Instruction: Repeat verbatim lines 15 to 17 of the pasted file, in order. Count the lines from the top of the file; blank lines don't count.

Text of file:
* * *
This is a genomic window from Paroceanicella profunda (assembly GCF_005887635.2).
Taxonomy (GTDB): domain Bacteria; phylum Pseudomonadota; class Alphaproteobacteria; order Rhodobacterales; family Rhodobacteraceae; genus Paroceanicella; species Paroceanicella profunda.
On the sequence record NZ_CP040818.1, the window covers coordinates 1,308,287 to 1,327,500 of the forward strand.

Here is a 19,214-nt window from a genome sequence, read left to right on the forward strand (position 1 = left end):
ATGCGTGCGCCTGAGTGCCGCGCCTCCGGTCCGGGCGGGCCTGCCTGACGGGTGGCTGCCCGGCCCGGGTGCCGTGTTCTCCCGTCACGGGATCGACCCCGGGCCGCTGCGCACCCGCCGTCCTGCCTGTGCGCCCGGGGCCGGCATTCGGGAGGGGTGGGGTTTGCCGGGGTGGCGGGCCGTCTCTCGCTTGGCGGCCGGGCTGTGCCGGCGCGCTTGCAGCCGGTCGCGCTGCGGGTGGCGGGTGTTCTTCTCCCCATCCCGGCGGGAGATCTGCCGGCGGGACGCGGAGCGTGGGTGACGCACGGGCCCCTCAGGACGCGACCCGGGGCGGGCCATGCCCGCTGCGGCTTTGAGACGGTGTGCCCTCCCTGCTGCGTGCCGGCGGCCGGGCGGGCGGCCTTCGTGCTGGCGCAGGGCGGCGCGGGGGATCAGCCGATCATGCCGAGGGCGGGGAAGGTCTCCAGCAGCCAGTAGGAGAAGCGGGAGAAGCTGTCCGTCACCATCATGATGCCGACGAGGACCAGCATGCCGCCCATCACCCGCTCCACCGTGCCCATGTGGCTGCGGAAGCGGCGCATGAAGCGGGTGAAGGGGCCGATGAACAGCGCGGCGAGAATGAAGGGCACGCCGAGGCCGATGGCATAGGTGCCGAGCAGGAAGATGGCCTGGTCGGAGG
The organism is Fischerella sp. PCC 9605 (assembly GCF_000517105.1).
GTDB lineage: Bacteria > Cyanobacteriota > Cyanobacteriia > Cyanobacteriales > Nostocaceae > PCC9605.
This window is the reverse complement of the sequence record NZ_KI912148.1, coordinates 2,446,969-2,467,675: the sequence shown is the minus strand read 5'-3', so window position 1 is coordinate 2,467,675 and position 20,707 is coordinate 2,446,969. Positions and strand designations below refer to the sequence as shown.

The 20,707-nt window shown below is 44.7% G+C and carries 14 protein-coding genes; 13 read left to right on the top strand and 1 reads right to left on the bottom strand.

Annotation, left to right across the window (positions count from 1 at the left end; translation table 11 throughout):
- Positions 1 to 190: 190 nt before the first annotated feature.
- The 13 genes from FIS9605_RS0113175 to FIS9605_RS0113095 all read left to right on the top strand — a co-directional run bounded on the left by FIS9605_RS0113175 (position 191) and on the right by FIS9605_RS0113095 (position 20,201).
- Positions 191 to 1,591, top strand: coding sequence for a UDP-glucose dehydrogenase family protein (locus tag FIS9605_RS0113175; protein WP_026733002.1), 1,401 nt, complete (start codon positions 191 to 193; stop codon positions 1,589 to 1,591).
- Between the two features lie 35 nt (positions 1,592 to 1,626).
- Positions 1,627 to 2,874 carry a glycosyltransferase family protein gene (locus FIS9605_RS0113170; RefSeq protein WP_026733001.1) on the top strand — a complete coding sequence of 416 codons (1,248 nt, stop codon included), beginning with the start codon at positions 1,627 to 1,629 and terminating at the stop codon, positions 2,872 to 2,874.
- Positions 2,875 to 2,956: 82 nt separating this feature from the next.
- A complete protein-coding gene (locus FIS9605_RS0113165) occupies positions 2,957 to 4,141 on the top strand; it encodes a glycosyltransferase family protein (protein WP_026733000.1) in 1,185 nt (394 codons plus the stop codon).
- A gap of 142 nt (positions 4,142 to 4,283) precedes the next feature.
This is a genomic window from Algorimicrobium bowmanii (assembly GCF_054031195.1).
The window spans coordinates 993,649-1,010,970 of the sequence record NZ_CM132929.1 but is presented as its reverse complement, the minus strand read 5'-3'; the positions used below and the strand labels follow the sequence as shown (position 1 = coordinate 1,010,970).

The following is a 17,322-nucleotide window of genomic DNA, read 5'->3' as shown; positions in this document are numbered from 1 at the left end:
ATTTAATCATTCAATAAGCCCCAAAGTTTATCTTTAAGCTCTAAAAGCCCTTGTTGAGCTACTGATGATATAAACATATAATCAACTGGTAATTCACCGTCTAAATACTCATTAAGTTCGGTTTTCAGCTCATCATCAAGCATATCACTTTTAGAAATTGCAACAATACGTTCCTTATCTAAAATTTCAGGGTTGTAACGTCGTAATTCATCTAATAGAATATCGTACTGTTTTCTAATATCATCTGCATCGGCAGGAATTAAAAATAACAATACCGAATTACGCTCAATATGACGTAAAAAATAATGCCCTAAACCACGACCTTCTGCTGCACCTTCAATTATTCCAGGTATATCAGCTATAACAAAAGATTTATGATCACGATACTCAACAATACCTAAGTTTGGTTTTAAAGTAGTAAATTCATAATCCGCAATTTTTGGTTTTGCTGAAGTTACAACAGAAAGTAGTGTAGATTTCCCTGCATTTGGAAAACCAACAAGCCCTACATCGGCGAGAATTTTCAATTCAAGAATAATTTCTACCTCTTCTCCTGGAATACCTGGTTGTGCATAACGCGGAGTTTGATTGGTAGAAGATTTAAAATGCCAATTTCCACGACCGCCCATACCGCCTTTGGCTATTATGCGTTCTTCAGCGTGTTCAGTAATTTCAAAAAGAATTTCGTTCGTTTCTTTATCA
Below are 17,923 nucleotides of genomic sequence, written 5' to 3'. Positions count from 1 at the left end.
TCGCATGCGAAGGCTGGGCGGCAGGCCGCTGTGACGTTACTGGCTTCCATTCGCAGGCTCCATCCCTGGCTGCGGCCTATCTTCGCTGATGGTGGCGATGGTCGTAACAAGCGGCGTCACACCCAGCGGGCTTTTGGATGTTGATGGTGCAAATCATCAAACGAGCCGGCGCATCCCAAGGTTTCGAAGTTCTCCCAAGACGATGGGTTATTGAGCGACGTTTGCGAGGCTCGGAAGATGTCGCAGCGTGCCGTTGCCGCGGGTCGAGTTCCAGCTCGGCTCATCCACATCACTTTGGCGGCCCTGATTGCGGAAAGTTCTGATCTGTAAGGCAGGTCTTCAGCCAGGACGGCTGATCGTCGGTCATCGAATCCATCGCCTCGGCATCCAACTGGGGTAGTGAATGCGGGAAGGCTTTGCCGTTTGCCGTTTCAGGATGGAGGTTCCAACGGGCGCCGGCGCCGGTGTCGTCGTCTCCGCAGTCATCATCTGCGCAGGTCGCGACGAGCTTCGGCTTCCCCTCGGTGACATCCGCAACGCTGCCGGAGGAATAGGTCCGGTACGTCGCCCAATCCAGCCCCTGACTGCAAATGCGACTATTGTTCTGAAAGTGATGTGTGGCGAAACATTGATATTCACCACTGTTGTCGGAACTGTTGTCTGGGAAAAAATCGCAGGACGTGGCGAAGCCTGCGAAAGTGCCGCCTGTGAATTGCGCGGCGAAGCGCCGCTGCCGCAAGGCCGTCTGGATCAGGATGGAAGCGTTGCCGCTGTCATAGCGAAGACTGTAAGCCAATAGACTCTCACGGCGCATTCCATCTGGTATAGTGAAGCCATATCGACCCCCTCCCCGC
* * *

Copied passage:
- Positions 1,627 to 2,874 carry a glycosyltransferase family protein gene (locus FIS9605_RS0113170; RefSeq protein WP_026733001.1) on the top strand — a complete coding sequence of 416 codons (1,248 nt, stop codon included), beginning with the start codon at positions 1,627 to 1,629 and terminating at the stop codon, positions 2,872 to 2,874.
- Positions 2,875 to 2,956: 82 nt separating this feature from the next.
- A complete protein-coding gene (locus FIS9605_RS0113165) occupies positions 2,957 to 4,141 on the top strand; it encodes a glycosyltransferase family protein (protein WP_026733000.1) in 1,185 nt (394 codons plus the stop codon).